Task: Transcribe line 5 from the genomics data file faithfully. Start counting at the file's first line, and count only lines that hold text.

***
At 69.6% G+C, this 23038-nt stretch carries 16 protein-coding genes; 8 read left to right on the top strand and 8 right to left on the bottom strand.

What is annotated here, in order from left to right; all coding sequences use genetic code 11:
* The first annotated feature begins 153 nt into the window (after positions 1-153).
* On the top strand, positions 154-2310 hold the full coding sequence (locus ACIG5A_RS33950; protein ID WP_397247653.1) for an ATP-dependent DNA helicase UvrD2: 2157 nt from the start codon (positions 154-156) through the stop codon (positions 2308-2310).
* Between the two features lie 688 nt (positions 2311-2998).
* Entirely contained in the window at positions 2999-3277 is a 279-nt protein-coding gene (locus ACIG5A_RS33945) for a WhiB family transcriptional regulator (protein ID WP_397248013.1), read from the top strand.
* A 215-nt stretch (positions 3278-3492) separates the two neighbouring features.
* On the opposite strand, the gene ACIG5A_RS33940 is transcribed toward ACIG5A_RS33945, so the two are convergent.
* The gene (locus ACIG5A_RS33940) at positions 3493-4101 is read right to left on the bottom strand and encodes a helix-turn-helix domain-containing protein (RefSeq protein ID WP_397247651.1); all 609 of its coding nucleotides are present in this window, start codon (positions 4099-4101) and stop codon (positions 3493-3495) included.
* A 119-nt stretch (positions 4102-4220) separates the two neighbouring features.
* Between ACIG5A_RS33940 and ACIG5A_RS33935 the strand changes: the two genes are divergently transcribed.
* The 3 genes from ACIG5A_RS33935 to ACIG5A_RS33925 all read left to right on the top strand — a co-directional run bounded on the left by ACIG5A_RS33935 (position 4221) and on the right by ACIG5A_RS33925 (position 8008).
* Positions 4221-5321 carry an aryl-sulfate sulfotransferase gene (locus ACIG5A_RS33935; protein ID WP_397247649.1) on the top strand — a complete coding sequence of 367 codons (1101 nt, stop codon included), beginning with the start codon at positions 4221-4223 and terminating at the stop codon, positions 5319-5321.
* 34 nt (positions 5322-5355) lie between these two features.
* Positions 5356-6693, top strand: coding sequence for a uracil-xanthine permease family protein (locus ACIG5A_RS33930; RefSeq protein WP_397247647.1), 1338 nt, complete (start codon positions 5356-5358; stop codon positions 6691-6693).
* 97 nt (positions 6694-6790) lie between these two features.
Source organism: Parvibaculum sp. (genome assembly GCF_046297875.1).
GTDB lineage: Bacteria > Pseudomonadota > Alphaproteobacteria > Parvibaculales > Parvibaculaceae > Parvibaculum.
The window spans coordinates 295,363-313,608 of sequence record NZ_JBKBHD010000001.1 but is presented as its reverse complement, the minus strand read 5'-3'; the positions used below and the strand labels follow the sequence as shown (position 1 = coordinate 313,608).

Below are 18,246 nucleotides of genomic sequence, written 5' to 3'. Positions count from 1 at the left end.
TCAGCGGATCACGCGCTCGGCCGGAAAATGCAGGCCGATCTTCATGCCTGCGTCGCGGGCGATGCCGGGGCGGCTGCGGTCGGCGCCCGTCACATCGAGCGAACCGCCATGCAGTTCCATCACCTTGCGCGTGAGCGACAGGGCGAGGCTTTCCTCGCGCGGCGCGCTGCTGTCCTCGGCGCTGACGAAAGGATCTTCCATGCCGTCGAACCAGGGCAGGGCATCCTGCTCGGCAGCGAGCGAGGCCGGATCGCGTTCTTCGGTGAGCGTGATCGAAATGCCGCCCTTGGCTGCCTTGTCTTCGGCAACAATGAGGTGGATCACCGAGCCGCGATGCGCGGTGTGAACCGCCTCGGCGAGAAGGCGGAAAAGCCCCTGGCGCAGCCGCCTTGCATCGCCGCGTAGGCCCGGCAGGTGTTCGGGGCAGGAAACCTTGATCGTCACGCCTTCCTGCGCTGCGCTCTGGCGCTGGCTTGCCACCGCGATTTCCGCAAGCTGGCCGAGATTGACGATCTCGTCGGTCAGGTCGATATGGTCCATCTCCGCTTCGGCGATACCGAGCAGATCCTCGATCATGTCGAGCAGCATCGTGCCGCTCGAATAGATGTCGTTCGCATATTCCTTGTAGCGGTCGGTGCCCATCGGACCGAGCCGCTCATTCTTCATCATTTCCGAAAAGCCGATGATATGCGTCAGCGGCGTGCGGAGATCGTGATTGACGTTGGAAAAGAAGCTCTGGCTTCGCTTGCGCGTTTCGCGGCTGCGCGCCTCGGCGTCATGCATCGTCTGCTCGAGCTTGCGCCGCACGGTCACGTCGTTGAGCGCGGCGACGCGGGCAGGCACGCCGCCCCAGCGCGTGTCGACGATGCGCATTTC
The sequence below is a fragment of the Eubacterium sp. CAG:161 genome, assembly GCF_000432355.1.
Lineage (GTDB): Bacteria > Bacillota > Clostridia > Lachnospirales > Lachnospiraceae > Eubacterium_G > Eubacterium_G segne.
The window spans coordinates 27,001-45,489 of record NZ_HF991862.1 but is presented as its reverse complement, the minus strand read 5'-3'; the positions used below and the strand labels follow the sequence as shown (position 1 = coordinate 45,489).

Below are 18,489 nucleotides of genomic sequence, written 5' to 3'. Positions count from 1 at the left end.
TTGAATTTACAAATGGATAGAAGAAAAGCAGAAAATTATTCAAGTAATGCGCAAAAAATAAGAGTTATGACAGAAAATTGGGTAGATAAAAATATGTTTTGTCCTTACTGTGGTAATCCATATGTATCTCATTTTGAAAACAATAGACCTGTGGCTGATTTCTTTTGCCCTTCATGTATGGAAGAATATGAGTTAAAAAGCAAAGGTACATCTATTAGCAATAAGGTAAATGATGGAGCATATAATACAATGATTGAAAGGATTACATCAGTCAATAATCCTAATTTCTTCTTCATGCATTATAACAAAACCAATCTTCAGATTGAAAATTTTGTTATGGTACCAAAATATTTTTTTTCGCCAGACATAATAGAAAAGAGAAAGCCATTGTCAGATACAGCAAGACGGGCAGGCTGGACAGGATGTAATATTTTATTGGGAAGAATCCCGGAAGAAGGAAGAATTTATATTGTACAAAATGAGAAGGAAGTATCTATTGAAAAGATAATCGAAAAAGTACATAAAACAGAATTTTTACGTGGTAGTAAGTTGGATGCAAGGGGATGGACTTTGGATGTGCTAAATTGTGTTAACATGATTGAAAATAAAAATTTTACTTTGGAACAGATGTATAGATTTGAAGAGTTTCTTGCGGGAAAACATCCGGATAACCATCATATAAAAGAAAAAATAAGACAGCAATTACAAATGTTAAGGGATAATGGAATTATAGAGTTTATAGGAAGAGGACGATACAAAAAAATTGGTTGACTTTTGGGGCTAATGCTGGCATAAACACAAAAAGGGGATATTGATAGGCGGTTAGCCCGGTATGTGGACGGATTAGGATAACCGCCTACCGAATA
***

* Between the two features lie 688 nt (positions 2311-2998).